If there’s one thing shoppers love, it’s a good deal. Anyone disagree? Didn’t think so. A prime place to snag designer names on sale in America today is good ole’ TJ Maxx, a child of the parent company TJX that also owns Home Goods and Marshalls. The question we should be asking ourselves as responsible consumers is “What is it costing someone else for me to save?” The reality is, there always is a cost. If a good is cheaper, it was produced cheaper and the workers were most likely paid less. This doesn’t mark unethicality, but it is something to be wary of when hunting for deals.

TJ Maxx, HomeGoods, and Marshalls are a bit of a tricky situation, here. The companies exist to attempt to provide consumers with name brands with a 20%-60% price drop on average. But how do they do this? The widely accepted rumor, as with many discount and factory stores, is that stores such as TJ Maxx are getting last season, over-produced, slightly messed-up/mistake products that were throw in a bit and somehow made it onto the rack. But, according to TJX CEO Carol Meyrowitz, this is not the case.

Meyrowitz, in a rare interview with USA Today, made it a point to say that 85% of TJX’s merchandise is bought directly from the suppliers from the current season’s production. This makes TJX’s supply chain, if you can even call it that, a bit murky. They source from over 18,000 vendors, and own none of them. Though they do select vendors and then set in place a code of conduct to protect workers’ rights, the rest remains a mystery.

Because the clothing industry only grows and grows, suppliers these days aren’t over-producing as they used to. This excess used to be the stock TJX bought from at a lower price, because the suppliers needed to get it off their hands in order to avoid suffering a loss. So, TJX now works with suppliers and fits their orders into their yearly production quota. They aren’t getting the mistakes, the extra, the lesser of a manufacturers production any longer. TJX also says that if prices from manufacturers are too high, they will have products re-deigned to fit their price range.

This is what is troubling. TJX doesn’t release any information about their supply chain, which is basically its network of suppliers, besides the code of conduct they have to comply with and a vague statement about how many factories they buy from. So, knowing the plethora of brands TJX sells, and knowing the intense drop in prices, what gives? How are they able to sell at low prices, how much are they buying them for originally, and how are the suppliers able to afford selling the same goods at a lower price to TJX?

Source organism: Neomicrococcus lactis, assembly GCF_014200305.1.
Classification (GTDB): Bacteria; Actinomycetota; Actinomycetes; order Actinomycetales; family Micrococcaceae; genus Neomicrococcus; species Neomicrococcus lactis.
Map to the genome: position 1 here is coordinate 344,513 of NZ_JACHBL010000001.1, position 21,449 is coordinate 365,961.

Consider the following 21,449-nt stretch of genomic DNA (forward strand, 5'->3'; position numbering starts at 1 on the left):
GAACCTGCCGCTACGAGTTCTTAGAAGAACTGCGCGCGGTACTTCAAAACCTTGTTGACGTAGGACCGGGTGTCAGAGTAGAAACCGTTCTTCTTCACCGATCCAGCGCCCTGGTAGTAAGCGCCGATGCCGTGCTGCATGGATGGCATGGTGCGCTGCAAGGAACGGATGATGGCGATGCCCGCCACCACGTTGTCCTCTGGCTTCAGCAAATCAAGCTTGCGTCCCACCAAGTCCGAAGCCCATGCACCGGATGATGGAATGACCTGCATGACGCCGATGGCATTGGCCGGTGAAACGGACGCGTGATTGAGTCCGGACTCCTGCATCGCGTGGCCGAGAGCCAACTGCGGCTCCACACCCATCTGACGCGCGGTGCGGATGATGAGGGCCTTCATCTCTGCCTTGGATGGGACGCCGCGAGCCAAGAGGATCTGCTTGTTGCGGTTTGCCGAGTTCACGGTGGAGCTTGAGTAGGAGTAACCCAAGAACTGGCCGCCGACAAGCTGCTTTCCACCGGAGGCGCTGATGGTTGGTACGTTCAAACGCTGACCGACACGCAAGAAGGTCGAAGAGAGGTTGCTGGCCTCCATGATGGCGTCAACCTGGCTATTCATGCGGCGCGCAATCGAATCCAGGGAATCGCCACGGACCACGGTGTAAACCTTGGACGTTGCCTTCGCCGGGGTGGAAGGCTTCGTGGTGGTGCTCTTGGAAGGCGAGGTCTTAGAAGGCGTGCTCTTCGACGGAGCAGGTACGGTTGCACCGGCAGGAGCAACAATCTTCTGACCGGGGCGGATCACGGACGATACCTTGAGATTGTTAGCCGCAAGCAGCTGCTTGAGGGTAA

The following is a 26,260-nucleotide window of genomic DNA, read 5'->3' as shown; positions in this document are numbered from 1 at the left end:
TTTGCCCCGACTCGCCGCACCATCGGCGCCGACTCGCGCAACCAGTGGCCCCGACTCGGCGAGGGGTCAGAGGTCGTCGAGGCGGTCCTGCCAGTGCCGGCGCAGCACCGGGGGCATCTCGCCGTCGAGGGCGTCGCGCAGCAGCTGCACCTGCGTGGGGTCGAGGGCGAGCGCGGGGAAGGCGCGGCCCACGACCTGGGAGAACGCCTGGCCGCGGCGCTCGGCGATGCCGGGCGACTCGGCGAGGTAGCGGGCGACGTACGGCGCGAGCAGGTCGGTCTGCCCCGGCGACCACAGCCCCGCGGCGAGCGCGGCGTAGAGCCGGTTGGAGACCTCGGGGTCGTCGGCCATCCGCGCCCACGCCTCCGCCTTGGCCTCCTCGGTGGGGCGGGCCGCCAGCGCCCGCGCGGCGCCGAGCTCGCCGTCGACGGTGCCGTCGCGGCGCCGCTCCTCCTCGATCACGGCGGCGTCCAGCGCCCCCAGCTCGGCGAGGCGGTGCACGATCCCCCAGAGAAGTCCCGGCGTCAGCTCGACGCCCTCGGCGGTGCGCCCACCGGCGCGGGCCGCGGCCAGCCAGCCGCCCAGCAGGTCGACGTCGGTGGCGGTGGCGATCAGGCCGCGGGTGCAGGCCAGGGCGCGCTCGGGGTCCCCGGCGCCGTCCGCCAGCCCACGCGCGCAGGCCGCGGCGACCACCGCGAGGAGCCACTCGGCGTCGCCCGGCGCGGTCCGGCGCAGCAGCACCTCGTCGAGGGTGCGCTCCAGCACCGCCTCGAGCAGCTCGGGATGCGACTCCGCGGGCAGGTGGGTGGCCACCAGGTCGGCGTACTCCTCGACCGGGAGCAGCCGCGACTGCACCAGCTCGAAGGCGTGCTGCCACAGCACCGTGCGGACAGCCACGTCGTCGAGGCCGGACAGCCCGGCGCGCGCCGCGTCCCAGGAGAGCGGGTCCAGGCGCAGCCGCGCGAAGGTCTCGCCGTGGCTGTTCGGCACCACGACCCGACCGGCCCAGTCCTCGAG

Many experts in off-pricing markets say that the possibility of such a relationship is a mystery, or as chief industry analyst Marshal Cohen says “a secret recipe.” That’s where the issue in all this lies. The individual brands and suppliers may not be unethical, but the lack of information and gap in the price of exchange of goods suggests that the process is missing a few key strands to be able to consider TJX a good company to buy from with a mindset of ethical consumerism.The secret recipe may indeed be wholly ethical, but the fact that it’s a secret is something to be wary of when looking for a good deal. Many ethical clothing companies still do have sales and sell at reasonable prices. However, if we are doing anything to buy cheaper, someone or something else is most definetly paying for our savings.

Written by: Madeleine

https://www.tjx.com/corporate/resp_bus_compliance_sourcing.html

http://www.inboundlogistics.com/cms/article/discount-apparel-logistics-outfitting-the-outlets/

http://usatoday30.usatoday.com/money/industries/retail/story/2011-10-25/tjx-ceo-carol-meyrowitz/50916340/1

 

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